ATS Fellows Corner: How to Lead a Team in the ICU
ATS members discuss the character traits, skills and habits required to effectively lead a team in the intensive care unit.
Q. What are the top three character traits an ICU team leader needs to have in order to effectively motivate and lead?
A. “I think that good communication and collaboration skills are perhaps the most important characteristics of a good ICU team leader,” said former ATS President J. Randall Curtis, MD, MPH, who is a professor of pulmonary and critical care medicine at the University of Washington in Seattle. “Critical care requires communication and collaboration of a large interdisciplinary and inter-professional team and these qualities have been associated with improved patient and family care. In addition, ICU leaders need to model good communication with patients and their families, as well.”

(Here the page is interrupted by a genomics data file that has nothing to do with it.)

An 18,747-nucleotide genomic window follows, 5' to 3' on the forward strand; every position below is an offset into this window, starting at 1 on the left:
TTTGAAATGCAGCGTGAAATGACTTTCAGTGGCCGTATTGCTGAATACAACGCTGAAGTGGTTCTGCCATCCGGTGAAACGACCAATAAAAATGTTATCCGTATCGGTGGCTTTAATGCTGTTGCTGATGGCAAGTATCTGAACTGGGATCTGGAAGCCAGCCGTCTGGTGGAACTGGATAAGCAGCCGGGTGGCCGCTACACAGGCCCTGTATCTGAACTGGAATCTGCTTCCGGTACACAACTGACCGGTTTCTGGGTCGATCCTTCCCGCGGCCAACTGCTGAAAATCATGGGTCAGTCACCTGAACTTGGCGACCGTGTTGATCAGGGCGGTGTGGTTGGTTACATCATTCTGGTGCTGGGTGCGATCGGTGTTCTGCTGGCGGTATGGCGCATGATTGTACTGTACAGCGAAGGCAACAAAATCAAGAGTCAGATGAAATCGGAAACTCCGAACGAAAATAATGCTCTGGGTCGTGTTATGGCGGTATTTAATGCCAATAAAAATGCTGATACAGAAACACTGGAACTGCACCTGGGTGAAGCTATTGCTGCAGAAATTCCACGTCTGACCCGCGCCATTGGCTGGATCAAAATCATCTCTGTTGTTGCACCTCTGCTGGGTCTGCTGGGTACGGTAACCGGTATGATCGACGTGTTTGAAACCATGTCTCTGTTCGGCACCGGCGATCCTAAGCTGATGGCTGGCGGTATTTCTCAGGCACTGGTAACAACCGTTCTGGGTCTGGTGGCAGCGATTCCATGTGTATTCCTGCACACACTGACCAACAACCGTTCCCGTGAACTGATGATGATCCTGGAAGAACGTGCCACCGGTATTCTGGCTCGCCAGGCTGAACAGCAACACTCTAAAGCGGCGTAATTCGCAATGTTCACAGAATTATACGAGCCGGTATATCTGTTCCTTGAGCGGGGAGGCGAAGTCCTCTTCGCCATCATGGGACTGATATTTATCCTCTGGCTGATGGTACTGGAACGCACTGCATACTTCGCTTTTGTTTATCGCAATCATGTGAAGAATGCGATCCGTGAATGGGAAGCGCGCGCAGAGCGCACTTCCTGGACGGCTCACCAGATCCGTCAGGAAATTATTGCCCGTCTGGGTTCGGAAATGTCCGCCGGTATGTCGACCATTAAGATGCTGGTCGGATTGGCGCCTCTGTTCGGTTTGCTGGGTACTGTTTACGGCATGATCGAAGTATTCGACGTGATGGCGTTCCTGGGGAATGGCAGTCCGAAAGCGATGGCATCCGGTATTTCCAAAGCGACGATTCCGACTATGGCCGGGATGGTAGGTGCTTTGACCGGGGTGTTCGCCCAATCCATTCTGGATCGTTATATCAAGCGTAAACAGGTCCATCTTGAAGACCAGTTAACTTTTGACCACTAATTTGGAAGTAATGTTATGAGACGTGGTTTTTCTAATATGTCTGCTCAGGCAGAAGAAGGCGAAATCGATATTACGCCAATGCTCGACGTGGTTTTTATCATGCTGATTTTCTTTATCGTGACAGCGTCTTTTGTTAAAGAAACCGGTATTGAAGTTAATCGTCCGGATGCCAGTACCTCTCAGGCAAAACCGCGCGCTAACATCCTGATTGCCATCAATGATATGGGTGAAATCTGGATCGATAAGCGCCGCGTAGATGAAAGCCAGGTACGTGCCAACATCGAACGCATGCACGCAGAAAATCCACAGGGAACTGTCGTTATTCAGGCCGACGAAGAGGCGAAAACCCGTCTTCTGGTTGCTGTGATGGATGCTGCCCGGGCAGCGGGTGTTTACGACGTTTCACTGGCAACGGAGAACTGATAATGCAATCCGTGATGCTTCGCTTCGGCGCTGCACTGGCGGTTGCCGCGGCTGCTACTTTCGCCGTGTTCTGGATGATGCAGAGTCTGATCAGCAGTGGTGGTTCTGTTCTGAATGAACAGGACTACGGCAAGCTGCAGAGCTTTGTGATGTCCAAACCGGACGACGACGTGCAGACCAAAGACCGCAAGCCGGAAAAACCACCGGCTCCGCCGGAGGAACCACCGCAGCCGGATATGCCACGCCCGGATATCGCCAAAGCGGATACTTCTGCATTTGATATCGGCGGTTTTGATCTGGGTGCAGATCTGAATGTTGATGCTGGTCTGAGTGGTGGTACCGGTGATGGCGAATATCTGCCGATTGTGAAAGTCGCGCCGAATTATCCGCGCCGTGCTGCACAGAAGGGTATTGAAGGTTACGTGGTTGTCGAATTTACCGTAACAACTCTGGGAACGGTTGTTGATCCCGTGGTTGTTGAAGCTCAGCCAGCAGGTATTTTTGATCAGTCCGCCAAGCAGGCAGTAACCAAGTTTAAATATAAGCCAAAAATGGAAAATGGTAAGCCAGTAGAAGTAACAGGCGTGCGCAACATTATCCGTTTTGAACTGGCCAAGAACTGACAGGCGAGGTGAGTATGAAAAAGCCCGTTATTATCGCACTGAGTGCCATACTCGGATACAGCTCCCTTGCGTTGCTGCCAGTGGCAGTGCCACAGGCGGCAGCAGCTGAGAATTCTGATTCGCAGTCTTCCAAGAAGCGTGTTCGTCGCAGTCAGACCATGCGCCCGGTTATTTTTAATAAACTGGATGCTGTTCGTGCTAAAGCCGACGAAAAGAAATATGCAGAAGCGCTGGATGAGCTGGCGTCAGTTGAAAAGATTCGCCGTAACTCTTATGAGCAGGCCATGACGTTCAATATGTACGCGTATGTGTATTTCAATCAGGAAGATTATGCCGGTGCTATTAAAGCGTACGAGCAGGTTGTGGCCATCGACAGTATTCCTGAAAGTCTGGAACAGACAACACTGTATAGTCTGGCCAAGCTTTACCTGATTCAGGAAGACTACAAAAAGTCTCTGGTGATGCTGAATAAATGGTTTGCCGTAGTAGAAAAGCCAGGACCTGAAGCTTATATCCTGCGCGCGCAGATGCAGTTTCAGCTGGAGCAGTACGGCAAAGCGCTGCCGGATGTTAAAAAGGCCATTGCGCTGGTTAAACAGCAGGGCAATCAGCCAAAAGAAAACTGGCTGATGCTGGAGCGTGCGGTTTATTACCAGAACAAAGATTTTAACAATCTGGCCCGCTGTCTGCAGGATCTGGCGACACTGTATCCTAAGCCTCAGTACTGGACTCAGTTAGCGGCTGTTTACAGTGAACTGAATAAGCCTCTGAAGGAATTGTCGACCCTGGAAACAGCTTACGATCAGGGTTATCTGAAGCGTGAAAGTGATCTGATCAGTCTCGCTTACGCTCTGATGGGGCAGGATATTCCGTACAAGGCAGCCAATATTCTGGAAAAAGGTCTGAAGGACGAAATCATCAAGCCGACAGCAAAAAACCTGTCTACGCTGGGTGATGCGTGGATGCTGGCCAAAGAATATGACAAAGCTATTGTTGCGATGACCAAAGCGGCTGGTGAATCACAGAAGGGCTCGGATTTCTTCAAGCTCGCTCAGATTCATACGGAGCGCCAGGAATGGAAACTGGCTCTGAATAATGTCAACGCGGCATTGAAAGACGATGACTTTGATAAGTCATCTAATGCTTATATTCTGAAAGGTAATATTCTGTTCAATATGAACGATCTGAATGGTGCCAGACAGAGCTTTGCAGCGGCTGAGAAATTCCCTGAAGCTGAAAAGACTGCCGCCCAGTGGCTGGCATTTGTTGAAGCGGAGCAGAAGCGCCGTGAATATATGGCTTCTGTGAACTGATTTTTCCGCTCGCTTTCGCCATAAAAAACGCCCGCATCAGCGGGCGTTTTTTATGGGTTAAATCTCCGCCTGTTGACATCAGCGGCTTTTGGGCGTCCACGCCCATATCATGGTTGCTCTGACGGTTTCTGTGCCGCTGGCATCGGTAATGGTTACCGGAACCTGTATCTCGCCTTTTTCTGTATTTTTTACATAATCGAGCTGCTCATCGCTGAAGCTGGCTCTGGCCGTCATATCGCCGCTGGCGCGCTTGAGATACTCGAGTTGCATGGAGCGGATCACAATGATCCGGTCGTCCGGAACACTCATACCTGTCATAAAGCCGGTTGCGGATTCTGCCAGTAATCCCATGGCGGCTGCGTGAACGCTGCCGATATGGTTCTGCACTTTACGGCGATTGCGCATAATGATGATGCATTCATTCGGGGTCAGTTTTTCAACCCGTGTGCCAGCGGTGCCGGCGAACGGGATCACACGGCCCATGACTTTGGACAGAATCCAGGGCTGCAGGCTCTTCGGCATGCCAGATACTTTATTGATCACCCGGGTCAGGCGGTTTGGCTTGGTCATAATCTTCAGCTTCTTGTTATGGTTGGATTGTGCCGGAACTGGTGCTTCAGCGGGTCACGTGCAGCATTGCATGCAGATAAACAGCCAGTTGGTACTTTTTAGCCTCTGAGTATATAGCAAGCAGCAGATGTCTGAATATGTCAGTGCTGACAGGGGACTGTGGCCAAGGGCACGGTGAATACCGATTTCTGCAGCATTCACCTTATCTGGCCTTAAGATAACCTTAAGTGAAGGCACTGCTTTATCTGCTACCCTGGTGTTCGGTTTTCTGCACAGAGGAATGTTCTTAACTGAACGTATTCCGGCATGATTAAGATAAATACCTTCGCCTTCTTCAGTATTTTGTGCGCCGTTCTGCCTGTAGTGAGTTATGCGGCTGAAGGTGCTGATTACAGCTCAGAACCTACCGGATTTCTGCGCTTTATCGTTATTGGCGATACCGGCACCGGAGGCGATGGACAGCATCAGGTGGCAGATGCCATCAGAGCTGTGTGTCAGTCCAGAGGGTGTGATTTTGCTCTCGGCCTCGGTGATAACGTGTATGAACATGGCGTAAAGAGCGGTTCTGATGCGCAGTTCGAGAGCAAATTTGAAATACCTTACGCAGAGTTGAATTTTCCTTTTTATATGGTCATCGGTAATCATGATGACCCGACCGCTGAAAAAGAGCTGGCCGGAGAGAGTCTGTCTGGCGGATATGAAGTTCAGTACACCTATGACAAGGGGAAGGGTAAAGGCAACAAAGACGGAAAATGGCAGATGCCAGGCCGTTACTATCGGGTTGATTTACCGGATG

Marc Moss, MD, professor of medicine at the University of Colorado School of Medicine, agrees. “As a physician on a multidisciplinary team, it is very important to listen to the concerns and advice of the other healthcare providers,” he said. “Attention to detail is very important. We conduct rounds in a very systematic fashion so that we do not overlook anything. A seemingly small issue can quickly become a major problem for a critically ill patient.”
Q. What are the most difficult aspects or challenges of managing a team in the ICU?
A. Staying organized and managing time under pressure is a critical challenge often faced by ICU team leaders, said Craig Piquette, MD, who is associate professor of internal medicine at the University of Nebraska Medical Center. “Often, there are competing demands that need to be addressed concurrently,” he noted. “For instance, the team leader needs to communicate with the nursing staff to ensure that their needs for patient care responsibilities are being met: do they have the right equipment? Is there proper staffing? How can the physicians work better with the nurses? Administration wants to know that length of stay (LOS) is being kept down and that there is appropriate use of ICU resources, and so the team leader should be aware of the LOS and keep the team focused on expeditious care.”
Creating an environment where all ICU team members feel empowered to contribute to decision-making about patient care and even disagree with the ICU leader is another key challenge facing team leaders in the ICU, Dr. Curtis added.